Fifteensquared

Never knowingly undersolved.

Financial Times 13,661 by IO

Posted by PeeDee on April 6th, 2011

PeeDee.

A bit of a rush job today I’m afraid, I am travelling abroad and don’t have much access to the internet and no printer, so had to try to solve this without a grid to write in.    I’m stuck on 29 across,  I’ll try and get back to the blog later today to finish it off if possible, any help gratefully received.

Across
1 AMALFI “I am Alfie” without the I (cut). Reference to the Michael Caine film and the famous coastal location in Italy
5 TUB THUMP (PUT THUMB)*
9 SUBTITLE IT (sex) inside SUBTLE
10   See 26
11 I SWEAR IS WEAR (don – to put on) meaning “yes, really”
12 INTERACT CERTAIN* and Time
14 BRING-A-BOTTLE Bachelor RINGABLE (available to call) around OTT
18 FOUND WANTING (FUNGI – AND WON’T)*
22 FRESH AIR SERF (one bound to a feudal lord) and HAIR (musical)
25 MAROON Double definition
26, 10 ADDAMS FAMILY (MAMA’S FADDILY)*
27 HORSE FLY REF’S* inside HOLY
28 PEDESTAL iD EST (Latin ‘that is to say’ missing first letter) inside PEAL (ring of bells)
29 ESTATE  E (5th letter of alphabet) and STATE (say) – ‘estate’ can mean ‘rank in society’.  Thanks to EB and others for expaining this one.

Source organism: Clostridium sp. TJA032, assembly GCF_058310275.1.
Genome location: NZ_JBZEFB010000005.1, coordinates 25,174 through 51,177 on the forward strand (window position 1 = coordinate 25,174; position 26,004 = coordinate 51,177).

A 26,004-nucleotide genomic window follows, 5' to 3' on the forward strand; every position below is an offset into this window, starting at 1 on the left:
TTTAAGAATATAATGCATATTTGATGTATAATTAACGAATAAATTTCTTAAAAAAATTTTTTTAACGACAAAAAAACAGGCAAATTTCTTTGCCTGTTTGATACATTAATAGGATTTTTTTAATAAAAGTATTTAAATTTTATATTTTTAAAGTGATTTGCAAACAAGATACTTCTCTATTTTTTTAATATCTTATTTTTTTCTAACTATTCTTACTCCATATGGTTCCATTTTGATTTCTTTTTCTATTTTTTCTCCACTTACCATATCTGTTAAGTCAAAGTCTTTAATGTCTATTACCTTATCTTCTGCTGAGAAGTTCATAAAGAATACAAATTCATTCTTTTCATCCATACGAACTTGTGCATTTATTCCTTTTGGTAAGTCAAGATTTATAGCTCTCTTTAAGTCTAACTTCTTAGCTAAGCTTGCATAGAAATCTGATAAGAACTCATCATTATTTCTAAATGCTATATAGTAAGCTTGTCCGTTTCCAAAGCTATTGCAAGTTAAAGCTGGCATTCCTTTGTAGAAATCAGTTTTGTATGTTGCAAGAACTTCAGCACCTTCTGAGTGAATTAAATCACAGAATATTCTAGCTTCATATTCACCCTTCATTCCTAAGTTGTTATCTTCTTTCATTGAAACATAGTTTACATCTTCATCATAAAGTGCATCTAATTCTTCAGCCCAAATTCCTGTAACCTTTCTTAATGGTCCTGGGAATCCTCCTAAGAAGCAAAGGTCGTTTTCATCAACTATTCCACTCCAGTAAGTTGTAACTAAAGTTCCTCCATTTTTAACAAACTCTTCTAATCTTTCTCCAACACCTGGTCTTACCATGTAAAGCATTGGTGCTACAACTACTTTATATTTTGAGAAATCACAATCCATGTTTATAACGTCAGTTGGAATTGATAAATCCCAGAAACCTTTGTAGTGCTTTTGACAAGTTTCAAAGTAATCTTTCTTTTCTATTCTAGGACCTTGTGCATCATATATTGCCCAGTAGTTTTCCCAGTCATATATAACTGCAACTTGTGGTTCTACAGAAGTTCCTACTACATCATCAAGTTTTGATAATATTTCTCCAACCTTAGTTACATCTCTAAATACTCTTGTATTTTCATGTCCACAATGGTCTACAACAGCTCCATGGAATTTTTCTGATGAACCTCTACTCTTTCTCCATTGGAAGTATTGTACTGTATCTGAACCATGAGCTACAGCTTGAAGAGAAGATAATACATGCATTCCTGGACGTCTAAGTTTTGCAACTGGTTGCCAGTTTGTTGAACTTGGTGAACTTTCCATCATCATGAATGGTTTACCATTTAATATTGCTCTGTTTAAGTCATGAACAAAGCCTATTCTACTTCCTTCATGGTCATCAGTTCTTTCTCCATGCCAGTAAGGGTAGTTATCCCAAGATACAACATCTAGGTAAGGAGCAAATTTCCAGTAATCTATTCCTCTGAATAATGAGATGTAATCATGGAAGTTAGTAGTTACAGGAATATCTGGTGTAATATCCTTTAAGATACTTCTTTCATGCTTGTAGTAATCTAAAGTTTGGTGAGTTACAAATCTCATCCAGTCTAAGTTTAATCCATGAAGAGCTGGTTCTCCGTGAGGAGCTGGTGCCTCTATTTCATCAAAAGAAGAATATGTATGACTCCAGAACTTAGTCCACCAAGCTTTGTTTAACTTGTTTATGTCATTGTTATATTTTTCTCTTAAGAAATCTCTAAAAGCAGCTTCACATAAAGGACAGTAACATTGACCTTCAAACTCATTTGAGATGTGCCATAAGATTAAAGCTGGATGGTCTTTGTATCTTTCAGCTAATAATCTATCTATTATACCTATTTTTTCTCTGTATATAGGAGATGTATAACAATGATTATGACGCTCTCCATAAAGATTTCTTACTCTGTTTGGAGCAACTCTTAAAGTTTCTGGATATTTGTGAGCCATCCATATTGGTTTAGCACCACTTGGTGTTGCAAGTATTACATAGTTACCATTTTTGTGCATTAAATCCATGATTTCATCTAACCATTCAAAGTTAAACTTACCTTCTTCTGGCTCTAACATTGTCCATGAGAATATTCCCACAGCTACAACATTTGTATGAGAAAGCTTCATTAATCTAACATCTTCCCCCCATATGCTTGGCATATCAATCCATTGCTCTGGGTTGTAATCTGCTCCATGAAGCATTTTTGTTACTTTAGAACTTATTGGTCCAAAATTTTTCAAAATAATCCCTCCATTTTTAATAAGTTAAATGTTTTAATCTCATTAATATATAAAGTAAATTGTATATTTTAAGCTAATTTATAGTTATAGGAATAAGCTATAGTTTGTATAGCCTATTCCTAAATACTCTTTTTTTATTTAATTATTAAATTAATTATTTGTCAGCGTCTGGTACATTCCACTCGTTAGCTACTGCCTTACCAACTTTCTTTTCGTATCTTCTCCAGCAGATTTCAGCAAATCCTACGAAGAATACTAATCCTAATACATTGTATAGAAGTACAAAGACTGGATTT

Down
2 MOUSSE USS Enterprise inside MOE Szyslak (owner of Moe’s Tavern in Springfield, in the Simpsons cartoon)
3 LITTER BIN I TT (race) inside BERLIN*
4 INTERVIEW VIE (contend) inside WINTER (cold), W the (with) moves to the end (last)
5 THE RING EH (what) reversed (up) inside TRING
6 BEFIT BIT (little) around (bathing) FE (chemical symbol) – befit means suit
7 HOMER HOME (in) River – cryptic reference is to homing pigeons
8 MOLECULE MOLE (spot) on CLUE*
13 EGO I’vE GOld (reserves = contains)
15 BAIN MARIE 1 MAN* inside BAR (pub) and IE (that is)
16 TIGER FEET (GET IT FREE)*
17 PORRIDGE Breakfast food and slang for time spent in prison
19 DOH Doh (first note of scale) and Doh! Homer Simpson’s favourite expression
20 NARWHAL anagram of fAtHeR iN (odd letters missing) and LAW
21 JOB LOT Job and Lot both characters in the Old Testament
23 SLADE Cryptic references to Slade prison, the rock and roll band starring Noddy Holder and DEALS*
24 ASSET AS SET (answer a question ‘as set’)

*anagram

Hold mouse over clue number to see clue.

15 Responses to “Financial Times 13,661 by IO”

  1. Bradman says:

    29. I suggest ESTATE (= E state)

  2. Bryan says:

    Many thanks PeeDee, you’ve done a wonderful job in the circumstances.

    Me? Although unimpeded, I was unable to finish knowing nowt about The Simpsons.

    I’m afraid that I harbour negative feelings about this setter after last meeting him in the guise of Enigmatist in The Grauniad on 31 March when his puzzle generated 109 Comments, many unfavourable.

    It’s a devil when neither you nor Bradman are to unravel 29a for sure.

  3. Bryan says:

    Correction:

    It’s a devil when neither you nor Bradman can unravel and explain 29a for sure.

  4. EB says:

    Thanks PeeDee and IO.

    Agree 29ac must be ESTATE. Cryptic part “no 5″ = “number 5″ = “E (fifth letter of alphabet presumably)” & “say” = “state”.
    Definition must be “Rank” but not sure which meaning of rank equates to estate. I guess rank can equal order and there are 3 orders/estates in government plus 4th Estate (the press) but is there something else meant here?